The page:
~Autumn Equi…

~Autumn Equinox~ Balance of dark and light


This past Saturday marked the passing of fiery summer and the birth of riper slower autumn. The Autumn Equinox is the mid point between the two solstices and holds light and dark in balance, neither one dominating but dancing in equality. It is when there are nearly 12 hours of daylight and 12 hours of night. A moment of pure balance, now there is more dark hours then light up until Winter Solstice when the light hides itself on the darkest day of the year. After solstice the light begins to return slowly eating away at the dark hours until it meets back in balance for another 12-hour day and 12 hour night at Spring Equinox. From there light holds over dark and the days are longer up until Summer Solstice where the light peaks, reigns over the night and then begins its journey once again into darkness.

And so in the cycle of things, light and dark have just met in balance. Even the word equinox, derived from Latin meaning “equal night” expresses this special day. The Earth’s axis  is neither tilted away from the Sun nor towards it but it directly aligned it. The center of the sun is in the same plane as the Earth’s equator. Cool!


What else does the Equinox and Autumn itself mean?

All over the world this is is a time of balance, celebration, harvest, and gathering.  In many cultures it also represents the mysteries of turning inwards represented by the nights being longer then the days.  It is the time to reflect on the fruits of the past year, what have we learned? What would we change? We gather and share stories from the year.

In ancient Greece the Goddess Persophone was honored and this is when she made her descent from the summer world into the underworld.

In Celtic traditions Autumn Equinox was called Mabon, and  communties would gather together and make a large man made from Barley. He was called John the BarleyCorn man and it was believed that the sprit of the harvest lived inside of the Barley Man. The village would gather and burn him in celebration of the harvest and with thanksgiving for the food that would sustain them through out winter. The burning of the Barleyman also represented the cylces of life and death, his body nourishing the fields for life to pop up again in spring.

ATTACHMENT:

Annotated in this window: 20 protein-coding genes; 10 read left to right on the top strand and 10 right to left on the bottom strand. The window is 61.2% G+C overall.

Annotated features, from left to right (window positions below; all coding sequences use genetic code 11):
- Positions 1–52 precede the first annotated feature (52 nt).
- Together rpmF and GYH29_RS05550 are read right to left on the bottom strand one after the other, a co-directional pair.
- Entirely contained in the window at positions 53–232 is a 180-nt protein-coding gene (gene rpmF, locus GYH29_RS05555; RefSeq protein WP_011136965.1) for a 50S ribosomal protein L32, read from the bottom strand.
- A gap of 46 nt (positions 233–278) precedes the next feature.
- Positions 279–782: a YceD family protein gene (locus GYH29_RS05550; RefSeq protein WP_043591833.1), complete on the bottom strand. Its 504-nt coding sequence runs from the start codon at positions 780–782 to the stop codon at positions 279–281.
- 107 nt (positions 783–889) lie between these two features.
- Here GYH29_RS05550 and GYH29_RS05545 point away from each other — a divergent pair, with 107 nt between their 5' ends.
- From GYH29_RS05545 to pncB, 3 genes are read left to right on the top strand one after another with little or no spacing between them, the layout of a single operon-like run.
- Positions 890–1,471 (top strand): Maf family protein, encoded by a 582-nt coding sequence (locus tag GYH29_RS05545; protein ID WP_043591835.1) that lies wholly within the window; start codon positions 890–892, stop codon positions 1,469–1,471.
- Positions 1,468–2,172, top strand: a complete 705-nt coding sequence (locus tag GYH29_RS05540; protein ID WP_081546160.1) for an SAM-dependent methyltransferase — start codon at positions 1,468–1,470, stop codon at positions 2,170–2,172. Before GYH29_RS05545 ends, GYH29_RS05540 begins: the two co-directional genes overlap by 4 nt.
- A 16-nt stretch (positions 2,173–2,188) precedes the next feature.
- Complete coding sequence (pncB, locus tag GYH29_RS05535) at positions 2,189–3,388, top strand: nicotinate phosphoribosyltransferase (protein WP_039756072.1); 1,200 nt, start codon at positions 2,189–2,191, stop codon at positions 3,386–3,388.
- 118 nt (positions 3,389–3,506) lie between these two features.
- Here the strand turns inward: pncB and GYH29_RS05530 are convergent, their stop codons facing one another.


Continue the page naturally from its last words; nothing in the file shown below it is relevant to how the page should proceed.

In many Native American traditions Autumn is associated with the direction of West on the Medicine Wheel. Ruling over grounding, wisdom, and introspection, where the sun sets we also set inward. In coyotes guide West represents, ” The essential energy…is that of gathering together, in communtity, to share our bounty; of Harvest and Celebration”.


We can see that cultures from every part of the world have rituals and celebrations to honor the pivotal change from summer to autun, autumn to winter and so on. Living in the modern world it is much easier to slip away from seasonal awareness. We can buy apples any time of the year, we can stay inside and never feel the touch of winter in our bones, and as Ingwe, our great elder and teacher, lamented we can go a whole year with out ever touching our bare foot to the Earth.

So how can we get back in touch with the beauty of each season?

~ Make seasonal dishes with apples, pumpkins, squashes ( cider, pies, soup!)

~ Bring Fall into your home, decorate wit gourds, colorful leaves, acorns

~ Research your ancestors seasonal tradations!

~ Give Thanks for the gifts and experiences from this past year

And most importantly make time to connect with yourself, community, and Mother Earth.

Sit on the Earth and reflect on this past year, what are your greatest harvests? What ideas/projects fruited? What would you do differently?

And rejoice in the beauty of connecting to this time. How does it feel to notice the season? The shift in light? What is just beyond your awarness.. what are you not noticing out there?  What is Fall whispering? Go that way into the mysteries of Autumn…..



~ by rcnature on September 26, 2012.

One Response to “
~Autumn Equi…”

  1. Nice explanation of the Fall Equinox! Thank you!

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